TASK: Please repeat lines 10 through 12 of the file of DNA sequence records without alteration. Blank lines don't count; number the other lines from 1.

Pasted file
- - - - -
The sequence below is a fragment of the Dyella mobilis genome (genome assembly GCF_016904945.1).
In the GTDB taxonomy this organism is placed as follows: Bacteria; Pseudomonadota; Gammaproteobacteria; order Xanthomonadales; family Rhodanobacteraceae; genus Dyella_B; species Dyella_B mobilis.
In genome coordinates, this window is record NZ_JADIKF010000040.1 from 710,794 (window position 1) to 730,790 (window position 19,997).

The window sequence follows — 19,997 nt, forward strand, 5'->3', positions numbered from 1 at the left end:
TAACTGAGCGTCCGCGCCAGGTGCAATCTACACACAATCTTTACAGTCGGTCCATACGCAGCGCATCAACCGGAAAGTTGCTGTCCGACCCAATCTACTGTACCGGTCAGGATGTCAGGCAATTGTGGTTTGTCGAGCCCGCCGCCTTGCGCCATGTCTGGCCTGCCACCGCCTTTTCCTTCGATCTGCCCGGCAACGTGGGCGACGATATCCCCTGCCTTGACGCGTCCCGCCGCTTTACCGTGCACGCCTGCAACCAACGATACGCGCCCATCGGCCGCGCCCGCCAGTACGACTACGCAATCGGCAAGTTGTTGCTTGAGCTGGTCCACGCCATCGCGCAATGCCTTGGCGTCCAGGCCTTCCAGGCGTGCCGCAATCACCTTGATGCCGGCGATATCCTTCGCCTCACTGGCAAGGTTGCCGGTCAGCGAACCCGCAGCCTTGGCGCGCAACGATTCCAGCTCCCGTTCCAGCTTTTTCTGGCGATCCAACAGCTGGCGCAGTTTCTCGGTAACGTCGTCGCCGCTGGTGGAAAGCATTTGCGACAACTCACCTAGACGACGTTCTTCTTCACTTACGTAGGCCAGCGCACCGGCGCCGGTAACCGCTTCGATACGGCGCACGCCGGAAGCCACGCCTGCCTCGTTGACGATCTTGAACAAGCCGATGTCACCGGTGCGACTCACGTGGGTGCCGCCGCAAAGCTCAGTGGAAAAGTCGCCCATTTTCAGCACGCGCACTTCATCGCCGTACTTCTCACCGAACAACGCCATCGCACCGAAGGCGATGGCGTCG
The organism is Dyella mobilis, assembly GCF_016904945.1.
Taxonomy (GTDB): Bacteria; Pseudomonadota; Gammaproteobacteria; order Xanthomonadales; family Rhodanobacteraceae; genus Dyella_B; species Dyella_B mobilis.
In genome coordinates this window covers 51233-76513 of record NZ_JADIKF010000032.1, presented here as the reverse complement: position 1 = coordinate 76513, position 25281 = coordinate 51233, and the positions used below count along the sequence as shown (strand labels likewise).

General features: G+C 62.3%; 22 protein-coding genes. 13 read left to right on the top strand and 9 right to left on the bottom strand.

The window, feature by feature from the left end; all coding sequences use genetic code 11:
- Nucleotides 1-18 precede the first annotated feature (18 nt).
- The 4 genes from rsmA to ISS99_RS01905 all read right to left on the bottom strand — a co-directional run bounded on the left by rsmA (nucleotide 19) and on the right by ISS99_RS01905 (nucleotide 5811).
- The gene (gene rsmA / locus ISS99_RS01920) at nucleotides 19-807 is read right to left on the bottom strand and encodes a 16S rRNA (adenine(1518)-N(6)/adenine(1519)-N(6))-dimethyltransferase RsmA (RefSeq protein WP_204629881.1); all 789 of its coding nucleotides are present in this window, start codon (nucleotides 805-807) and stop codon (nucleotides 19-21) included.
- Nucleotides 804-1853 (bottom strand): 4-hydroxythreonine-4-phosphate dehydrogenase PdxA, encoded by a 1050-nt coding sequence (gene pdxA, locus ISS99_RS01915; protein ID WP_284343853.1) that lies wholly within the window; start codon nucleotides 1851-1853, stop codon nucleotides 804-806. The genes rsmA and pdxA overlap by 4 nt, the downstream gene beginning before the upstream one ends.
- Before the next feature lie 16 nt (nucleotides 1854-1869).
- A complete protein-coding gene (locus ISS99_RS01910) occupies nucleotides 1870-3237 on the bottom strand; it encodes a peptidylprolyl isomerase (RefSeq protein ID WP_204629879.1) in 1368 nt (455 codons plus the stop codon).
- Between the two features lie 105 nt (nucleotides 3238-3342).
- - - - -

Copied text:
The window, feature by feature from the left end; all coding sequences use genetic code 11:
- Nucleotides 1-18 precede the first annotated feature (18 nt).
- The 4 genes from rsmA to ISS99_RS01905 all read right to left on the bottom strand — a co-directional run bounded on the left by rsmA (nucleotide 19) and on the right by ISS99_RS01905 (nucleotide 5811).